Thursday, 24 November 2016

"Northern ports tempt shippers away from Dover after migrant crisis"

Emailed in by Physiocrat, from the FT:

Ports outside the south-east have benefited from disruption at Dover, helping them to win a greater share of Britain’s growing container and vehicle trade. Northern ports have been selling the benefits of avoiding the congested roads of the south-east and investing in infrastructure just as some hauliers sought alternatives to Dover, hit by the migrant crisis.

The cross-channel route has been declared secure a month after the demolition of the “Jungle” refugee camp and freight traffic is growing again. But government figures for the first half of the year show a drop at Dover as traffic was displaced. Harwich and Felixstowe, the big south-east container ports, also lost traffic to London Gateway, which is expanding fast...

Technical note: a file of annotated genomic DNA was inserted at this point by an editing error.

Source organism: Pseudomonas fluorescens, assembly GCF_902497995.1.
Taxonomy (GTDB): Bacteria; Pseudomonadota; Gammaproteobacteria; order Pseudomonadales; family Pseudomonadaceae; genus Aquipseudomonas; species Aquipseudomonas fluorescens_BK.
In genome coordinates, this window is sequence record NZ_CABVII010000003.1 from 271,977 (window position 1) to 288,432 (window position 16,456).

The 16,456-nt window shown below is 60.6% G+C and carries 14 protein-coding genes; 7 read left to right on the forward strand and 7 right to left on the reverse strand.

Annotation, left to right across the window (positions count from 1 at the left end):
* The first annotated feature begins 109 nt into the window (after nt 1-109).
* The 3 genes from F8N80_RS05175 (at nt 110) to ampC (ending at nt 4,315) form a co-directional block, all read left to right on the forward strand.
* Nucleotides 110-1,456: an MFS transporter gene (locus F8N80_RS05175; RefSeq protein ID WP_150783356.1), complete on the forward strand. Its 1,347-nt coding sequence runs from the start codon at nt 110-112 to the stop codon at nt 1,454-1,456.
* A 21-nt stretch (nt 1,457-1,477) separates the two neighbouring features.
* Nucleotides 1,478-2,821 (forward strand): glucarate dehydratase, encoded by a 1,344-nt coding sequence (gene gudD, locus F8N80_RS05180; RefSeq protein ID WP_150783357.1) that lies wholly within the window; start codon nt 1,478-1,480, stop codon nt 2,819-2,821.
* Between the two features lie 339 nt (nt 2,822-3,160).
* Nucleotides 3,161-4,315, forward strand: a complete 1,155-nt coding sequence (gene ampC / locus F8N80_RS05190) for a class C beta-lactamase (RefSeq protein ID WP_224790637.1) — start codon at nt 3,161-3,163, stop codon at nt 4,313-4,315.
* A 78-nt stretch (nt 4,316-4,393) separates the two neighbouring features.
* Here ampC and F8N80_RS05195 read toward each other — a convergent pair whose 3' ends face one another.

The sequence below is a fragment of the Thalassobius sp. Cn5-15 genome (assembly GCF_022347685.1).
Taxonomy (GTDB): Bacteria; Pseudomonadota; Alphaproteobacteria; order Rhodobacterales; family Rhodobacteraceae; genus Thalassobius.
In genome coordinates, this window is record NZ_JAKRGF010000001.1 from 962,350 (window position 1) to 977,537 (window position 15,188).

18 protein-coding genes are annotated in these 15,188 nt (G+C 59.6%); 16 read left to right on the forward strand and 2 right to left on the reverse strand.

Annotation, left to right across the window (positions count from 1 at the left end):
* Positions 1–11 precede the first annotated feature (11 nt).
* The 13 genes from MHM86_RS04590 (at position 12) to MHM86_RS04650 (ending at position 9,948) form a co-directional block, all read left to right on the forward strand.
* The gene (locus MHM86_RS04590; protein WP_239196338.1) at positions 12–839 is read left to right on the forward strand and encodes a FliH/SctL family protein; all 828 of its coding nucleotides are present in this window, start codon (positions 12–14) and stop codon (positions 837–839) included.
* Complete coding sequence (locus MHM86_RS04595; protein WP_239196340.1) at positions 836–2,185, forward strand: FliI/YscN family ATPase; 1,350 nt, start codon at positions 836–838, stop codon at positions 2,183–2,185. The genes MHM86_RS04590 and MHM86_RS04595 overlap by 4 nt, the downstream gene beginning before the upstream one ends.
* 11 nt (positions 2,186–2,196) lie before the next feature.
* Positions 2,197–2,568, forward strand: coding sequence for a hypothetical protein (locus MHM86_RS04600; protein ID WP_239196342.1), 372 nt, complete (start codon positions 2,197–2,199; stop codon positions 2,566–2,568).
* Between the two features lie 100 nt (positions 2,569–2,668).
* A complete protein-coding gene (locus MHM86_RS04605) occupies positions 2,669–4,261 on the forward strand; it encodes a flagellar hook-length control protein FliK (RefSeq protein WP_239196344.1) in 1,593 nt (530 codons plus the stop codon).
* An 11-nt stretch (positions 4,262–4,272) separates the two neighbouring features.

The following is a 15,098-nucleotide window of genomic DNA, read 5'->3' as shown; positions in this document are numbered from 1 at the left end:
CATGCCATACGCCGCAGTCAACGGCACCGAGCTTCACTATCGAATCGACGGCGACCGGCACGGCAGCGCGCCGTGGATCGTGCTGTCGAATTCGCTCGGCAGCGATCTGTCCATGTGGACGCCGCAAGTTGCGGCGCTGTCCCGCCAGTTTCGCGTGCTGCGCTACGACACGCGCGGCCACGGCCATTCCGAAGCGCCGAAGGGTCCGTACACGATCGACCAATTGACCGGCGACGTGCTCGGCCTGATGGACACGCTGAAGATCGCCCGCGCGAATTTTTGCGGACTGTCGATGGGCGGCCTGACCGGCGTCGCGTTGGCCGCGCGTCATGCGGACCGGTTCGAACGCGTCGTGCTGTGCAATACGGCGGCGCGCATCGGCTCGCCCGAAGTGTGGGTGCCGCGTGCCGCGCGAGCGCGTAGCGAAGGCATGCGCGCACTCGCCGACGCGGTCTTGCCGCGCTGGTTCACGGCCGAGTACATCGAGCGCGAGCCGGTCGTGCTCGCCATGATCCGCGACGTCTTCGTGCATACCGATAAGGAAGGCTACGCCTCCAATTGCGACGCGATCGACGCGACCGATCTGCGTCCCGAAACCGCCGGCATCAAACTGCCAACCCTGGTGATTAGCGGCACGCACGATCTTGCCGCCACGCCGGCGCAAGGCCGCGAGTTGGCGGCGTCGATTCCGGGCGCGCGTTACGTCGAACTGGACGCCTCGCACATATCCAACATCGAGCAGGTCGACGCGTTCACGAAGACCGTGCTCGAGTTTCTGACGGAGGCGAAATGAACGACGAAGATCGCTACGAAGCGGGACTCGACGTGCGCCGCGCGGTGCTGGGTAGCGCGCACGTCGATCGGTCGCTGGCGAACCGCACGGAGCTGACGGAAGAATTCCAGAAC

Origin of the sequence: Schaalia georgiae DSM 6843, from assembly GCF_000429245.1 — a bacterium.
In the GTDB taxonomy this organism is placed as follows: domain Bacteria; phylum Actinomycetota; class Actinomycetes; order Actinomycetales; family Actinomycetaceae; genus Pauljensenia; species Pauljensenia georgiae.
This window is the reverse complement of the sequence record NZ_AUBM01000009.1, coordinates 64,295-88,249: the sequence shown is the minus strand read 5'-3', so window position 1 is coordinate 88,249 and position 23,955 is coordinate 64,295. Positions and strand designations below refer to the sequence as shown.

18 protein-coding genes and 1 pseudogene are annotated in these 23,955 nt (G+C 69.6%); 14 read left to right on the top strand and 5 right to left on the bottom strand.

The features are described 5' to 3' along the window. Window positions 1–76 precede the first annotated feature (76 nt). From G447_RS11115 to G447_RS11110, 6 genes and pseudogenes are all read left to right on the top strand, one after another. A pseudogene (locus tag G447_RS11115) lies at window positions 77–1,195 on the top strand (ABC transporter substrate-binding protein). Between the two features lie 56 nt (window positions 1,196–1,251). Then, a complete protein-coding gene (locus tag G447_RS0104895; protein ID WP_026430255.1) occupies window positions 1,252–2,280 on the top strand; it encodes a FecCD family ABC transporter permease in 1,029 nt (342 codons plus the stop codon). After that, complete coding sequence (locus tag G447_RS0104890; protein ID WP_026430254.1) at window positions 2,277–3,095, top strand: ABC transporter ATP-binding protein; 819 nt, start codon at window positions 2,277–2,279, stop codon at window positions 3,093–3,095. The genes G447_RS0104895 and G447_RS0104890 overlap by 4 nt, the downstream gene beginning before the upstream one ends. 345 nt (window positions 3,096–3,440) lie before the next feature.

That's only half the story of course. The problem with Dover is not with Dover, but the fact that the traffic there arrives from Calais/France. So this is a golden opportunity for Belgian and Dutch ports as well.


Graeme said...

Isn't it obvious that people will look around and everyone will split the difference betweeeen rates and rent...unless the landowners want everything to be rented by charity shops. Welll, looking at 2 high streets, it seems that property owners prefer charity shops. OK does the YPP have a policy on charity shops?

Mark Wadsworth said...

G, we don't have a specific policy on charity shops.

We do have a specific policy of doing away with all business rates exemptions and discounts and replacing it with land value tax.

Physiocrat said...

Because business rates also include buildings in the valuation, is it possible that they may be attempting to collect more than 100% of land value and making some locations submarginal?